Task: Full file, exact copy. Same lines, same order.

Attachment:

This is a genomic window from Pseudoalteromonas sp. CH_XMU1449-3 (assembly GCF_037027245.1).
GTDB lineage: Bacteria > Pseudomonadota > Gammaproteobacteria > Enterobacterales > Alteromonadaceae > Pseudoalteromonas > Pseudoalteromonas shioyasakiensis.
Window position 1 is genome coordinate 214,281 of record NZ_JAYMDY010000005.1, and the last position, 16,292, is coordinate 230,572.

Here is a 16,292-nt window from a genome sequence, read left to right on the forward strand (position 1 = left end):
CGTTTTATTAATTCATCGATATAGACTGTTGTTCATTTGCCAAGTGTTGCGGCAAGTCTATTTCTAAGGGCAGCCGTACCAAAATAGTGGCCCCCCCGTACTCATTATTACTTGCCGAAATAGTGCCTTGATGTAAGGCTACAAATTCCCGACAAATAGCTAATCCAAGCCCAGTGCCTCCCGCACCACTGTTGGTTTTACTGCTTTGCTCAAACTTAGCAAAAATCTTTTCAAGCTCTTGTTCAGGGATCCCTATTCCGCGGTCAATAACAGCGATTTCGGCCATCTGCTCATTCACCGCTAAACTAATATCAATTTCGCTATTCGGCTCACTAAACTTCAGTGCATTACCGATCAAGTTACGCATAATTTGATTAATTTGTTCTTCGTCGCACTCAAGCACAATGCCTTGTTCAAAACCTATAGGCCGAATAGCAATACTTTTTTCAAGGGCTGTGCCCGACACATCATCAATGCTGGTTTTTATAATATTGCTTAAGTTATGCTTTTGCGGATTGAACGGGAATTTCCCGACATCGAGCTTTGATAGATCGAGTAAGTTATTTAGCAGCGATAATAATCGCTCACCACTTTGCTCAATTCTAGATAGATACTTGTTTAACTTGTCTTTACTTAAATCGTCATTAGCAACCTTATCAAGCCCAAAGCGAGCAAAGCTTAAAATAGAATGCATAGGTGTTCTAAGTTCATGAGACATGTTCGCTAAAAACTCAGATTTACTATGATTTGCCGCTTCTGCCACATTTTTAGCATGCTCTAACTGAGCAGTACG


This is a genomic window from Pseudoalteromonas sp. CH_XMU1449-3 (assembly GCF_037027245.1).
GTDB lineage: Bacteria > Pseudomonadota > Gammaproteobacteria > Enterobacterales > Alteromonadaceae > Pseudoalteromonas > Pseudoalteromonas shioyasakiensis.
Window position 1 is genome coordinate 214,281 of record NZ_JAYMDY010000005.1, and the last position, 16,292, is coordinate 230,572.

Here is a 16,292-nt window from a genome sequence, read left to right on the forward strand (position 1 = left end):
CGTTTTATTAATTCATCGATATAGACTGTTGTTCATTTGCCAAGTGTTGCGGCAAGTCTATTTCTAAGGGCAGCCGTACCAAAATAGTGGCCCCCCCGTACTCATTATTACTTGCCGAAATAGTGCCTTGATGTAAGGCTACAAATTCCCGACAAATAGCTAATCCAAGCCCAGTGCCTCCCGCACCACTGTTGGTTTTACTGCTTTGCTCAAACTTAGCAAAAATCTTTTCAAGCTCTTGTTCAGGGATCCCTATTCCGCGGTCAATAACAGCGATTTCGGCCATCTGCTCATTCACCGCTAAACTAATATCAATTTCGCTATTCGGCTCACTAAACTTCAGTGCATTACCGATCAAGTTACGCATAATTTGATTAATTTGTTCTTCGTCGCACTCAAGCACAATGCCTTGTTCAAAACCTATAGGCCGAATAGCAATACTTTTTTCAAGGGCTGTGCCCGACACATCATCAATGCTGGTTTTTATAATATTGCTTAAGTTATGCTTTTGCGGATTGAACGGGAATTTCCCGACATCGAGCTTTGATAGATCGAGTAAGTTATTTAGCAGCGATAATAATCGCTCACCACTTTGCTCAATTCTAGATAGATACTTGTTTAACTTGTCTTTACTTAAATCGTCATTAGCAACCTTATCAAGCCCAAAGCGAGCAAAGCTTAAAATAGAATGCATAGGTGTTCTAAGTTCATGAGACATGTTCGCTAAAAACTCAGATTTACTATGATTTGCCGCTTCTGCCACATTTTTAGCATGCTCTAACTGAGCAGTACG